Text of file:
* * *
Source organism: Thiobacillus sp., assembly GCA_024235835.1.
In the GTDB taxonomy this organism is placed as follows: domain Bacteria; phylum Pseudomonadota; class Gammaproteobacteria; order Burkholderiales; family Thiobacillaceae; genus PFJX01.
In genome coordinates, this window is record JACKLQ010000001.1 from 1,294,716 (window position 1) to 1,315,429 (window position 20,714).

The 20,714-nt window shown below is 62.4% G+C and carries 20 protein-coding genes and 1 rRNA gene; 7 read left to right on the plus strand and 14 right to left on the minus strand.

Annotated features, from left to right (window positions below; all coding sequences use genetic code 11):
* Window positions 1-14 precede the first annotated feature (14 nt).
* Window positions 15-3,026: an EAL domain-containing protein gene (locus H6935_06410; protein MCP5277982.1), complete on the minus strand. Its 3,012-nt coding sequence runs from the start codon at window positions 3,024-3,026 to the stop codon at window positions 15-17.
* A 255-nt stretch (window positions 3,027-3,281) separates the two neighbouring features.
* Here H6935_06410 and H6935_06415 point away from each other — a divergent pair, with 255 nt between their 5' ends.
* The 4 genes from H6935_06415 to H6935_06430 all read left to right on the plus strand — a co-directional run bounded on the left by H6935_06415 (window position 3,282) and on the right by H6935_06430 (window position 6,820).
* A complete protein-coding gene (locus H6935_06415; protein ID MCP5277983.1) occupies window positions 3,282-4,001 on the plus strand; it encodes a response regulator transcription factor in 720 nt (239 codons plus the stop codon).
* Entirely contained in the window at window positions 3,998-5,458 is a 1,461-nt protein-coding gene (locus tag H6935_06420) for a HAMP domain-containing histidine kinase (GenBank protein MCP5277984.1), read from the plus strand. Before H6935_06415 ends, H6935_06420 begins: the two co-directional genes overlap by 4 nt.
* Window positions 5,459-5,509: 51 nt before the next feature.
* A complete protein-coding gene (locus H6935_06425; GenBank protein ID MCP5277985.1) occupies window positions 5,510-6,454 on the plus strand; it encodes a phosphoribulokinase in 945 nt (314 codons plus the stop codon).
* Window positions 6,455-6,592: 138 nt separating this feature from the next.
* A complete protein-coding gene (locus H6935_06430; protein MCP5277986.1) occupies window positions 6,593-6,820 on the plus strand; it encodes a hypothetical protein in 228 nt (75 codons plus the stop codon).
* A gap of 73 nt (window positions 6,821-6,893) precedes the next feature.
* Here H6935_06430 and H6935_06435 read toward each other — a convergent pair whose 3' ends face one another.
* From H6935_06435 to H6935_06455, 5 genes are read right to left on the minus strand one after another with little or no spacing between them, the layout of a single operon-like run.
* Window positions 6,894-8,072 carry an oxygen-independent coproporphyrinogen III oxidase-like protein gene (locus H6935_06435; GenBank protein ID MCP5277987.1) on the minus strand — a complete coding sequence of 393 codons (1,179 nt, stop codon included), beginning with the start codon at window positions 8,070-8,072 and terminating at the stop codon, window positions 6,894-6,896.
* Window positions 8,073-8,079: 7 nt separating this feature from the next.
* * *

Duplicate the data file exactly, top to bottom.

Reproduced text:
Source organism: Thiobacillus sp., assembly GCA_024235835.1.
In the GTDB taxonomy this organism is placed as follows: domain Bacteria; phylum Pseudomonadota; class Gammaproteobacteria; order Burkholderiales; family Thiobacillaceae; genus PFJX01.
In genome coordinates, this window is record JACKLQ010000001.1 from 1,294,716 (window position 1) to 1,315,429 (window position 20,714).

The 20,714-nt window shown below is 62.4% G+C and carries 20 protein-coding genes and 1 rRNA gene; 7 read left to right on the plus strand and 14 right to left on the minus strand.

Annotated features, from left to right (window positions below; all coding sequences use genetic code 11):
* Window positions 1-14 precede the first annotated feature (14 nt).
* Window positions 15-3,026: an EAL domain-containing protein gene (locus H6935_06410; protein MCP5277982.1), complete on the minus strand. Its 3,012-nt coding sequence runs from the start codon at window positions 3,024-3,026 to the stop codon at window positions 15-17.
* A 255-nt stretch (window positions 3,027-3,281) separates the two neighbouring features.
* Here H6935_06410 and H6935_06415 point away from each other — a divergent pair, with 255 nt between their 5' ends.
* The 4 genes from H6935_06415 to H6935_06430 all read left to right on the plus strand — a co-directional run bounded on the left by H6935_06415 (window position 3,282) and on the right by H6935_06430 (window position 6,820).
* A complete protein-coding gene (locus H6935_06415; protein ID MCP5277983.1) occupies window positions 3,282-4,001 on the plus strand; it encodes a response regulator transcription factor in 720 nt (239 codons plus the stop codon).
* Entirely contained in the window at window positions 3,998-5,458 is a 1,461-nt protein-coding gene (locus tag H6935_06420) for a HAMP domain-containing histidine kinase (GenBank protein MCP5277984.1), read from the plus strand. Before H6935_06415 ends, H6935_06420 begins: the two co-directional genes overlap by 4 nt.
* Window positions 5,459-5,509: 51 nt before the next feature.
* A complete protein-coding gene (locus H6935_06425; GenBank protein ID MCP5277985.1) occupies window positions 5,510-6,454 on the plus strand; it encodes a phosphoribulokinase in 945 nt (314 codons plus the stop codon).
* Window positions 6,455-6,592: 138 nt separating this feature from the next.
* A complete protein-coding gene (locus H6935_06430; protein MCP5277986.1) occupies window positions 6,593-6,820 on the plus strand; it encodes a hypothetical protein in 228 nt (75 codons plus the stop codon).
* A gap of 73 nt (window positions 6,821-6,893) precedes the next feature.
* Here H6935_06430 and H6935_06435 read toward each other — a convergent pair whose 3' ends face one another.
* From H6935_06435 to H6935_06455, 5 genes are read right to left on the minus strand one after another with little or no spacing between them, the layout of a single operon-like run.
* Window positions 6,894-8,072 carry an oxygen-independent coproporphyrinogen III oxidase-like protein gene (locus H6935_06435; GenBank protein ID MCP5277987.1) on the minus strand — a complete coding sequence of 393 codons (1,179 nt, stop codon included), beginning with the start codon at window positions 8,070-8,072 and terminating at the stop codon, window positions 6,894-6,896.
* Window positions 8,073-8,079: 7 nt separating this feature from the next.